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News Brief: Boeing 737 Issues, Brexit And Democratic Presidential Race


How are different countries making such different decisions about the Boeing 737 Max 8?


Yeah. People in Australia will not be boarding those planes for a while, nor will people in China or Singapore or Indonesia. All of those countries and some airlines in other countries grounded the popular planes after two of them crashed in recent months. Federal regulators are not taking any such action here in the United States, though. The Federal Aviation Administration is calling the planes safe and airworthy. This is Transportation Secretary Elaine Chao.


ELAINE CHAO: I want people to be assured that we take these accidents very seriously. We are reviewing them very carefully.

INSKEEP: NPR's David Schaper covers the aviation industry for us. David, good morning.

DAVID SCHAPER, BYLINE: Good morning, Steve.

INSKEEP: I guess we should note, people consider the FAA almost the gold standard for aviation safety. Safety is a big deal here in the United States, but why would the FAA say this plane is fine?

SCHAPER: And we should say that air travel is just incredibly safe. It's the safest mode of transportation we have. But the FAA issued a notification late yesterday saying that it essentially just considers the 737 Max 8 to be safe and airworthy because it just has no other evidence to suggest it otherwise. They're downplaying reports that draw similarities between this accident in Ethiopia Sunday and the Lion Air flight crash in Indonesia last October, saying that the crashes - there's no evidence linking the two together. That crash in Indonesia happened shortly after takeoff, as did the one in Ethiopia over the weekend, and it appears that both pilots were struggling to keep the plane from nosediving down. And in that Lion Air crash, investigators focused on a new automated flight control system that didn't exist on previous versions of the planes, and many pilots complained that they didn't know about it and hadn't been trained on.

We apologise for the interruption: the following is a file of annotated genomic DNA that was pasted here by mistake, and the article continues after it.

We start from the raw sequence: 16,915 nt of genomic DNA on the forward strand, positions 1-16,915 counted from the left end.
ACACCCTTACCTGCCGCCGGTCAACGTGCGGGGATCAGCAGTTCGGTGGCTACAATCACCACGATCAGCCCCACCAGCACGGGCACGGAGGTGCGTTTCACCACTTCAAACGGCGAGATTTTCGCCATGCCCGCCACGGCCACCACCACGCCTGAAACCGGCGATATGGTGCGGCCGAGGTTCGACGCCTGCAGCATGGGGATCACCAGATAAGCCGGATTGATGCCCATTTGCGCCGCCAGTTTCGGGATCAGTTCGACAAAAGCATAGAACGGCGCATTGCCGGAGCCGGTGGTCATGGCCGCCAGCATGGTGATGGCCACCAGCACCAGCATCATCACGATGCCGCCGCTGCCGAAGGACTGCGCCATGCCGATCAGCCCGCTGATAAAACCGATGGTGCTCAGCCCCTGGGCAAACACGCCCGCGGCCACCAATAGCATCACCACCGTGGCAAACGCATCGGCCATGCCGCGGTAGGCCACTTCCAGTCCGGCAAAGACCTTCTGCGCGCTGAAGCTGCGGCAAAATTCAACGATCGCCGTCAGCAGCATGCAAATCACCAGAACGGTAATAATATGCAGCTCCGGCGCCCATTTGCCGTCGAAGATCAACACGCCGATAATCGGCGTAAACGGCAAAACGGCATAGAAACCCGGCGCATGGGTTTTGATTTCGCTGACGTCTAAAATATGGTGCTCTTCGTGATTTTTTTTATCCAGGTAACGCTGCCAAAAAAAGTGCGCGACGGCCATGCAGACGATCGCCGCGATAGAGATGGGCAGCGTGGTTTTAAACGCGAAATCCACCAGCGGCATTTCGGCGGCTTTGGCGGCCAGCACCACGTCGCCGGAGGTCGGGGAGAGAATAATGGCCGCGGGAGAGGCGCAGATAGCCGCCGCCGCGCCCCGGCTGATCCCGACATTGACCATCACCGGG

But again, they just - the FAA says there's no evidence that requires them to ground the fleet here in the U.S. Transportation Secretary Elaine Chao does say, however, that officials could change that posture if there (inaudible) - are you (ph) investigators on the site helping, looking into this Ethiopian crash.


CHAO: If the FAA identifies an issue that affects safety, the department will take immediate and appropriate action.

INSKEEP: I'm trying to follow the logic here, David. I guess if there was no similarity between these two crashes, each is a one in a million kind of event. You don't generally need to worry about the plane. But if it was the same thing happening twice, then you'd have a problem. You'd have to worry about other planes. How are passengers responding to the idea that the plane seems fine?

SCHAPER: Well, many travelers are uneasy just because we don't know anything about what caused the second crash yet and if it is related. You know, there are about a couple dozen of these planes flying in the U.S. right now. Southwest has 34 of them. They have the most. American Airlines has 24, and United has 14 of a slightly different version - the Max 9 jet. And there are members of Congress who are calling on these planes to be grounded immediately, same with airline passenger organizations. Paul Hudson is with, and he says it's really unprecedented to have two new planes, just months off the assembly line, crash like this. And he says the FAA is taking a big risk by not ordering the plane to be grounded.

PAUL HUDSON: I think the path is clear. We either ground them until we can have proper safety assurances, or we sit back and wait potentially for the next crash.

INSKEEP: It would be hard for people not to notice that the agency that is supporting this plane at the moment is in the same country as the company that makes it, Boeing.

SCHAPER: And Boeing has a lot on the line. You know, they've sold 5,000 models of this plane. They're on order, and it's the best-selling Boeing plane ever. The stock price dropped 5 percent on Monday, at the end of the day. That's billions in value for this company. And they've had other problems, going back to another new plane, the 787 Dreamliner, just a few years ago.

INSKEEP: David, thanks for the update.

SCHAPER: My pleasure, Steve.

INSKEEP: That's NPR's David Schaper.


INSKEEP: Wow, the Brexit deadline is less than three weeks away.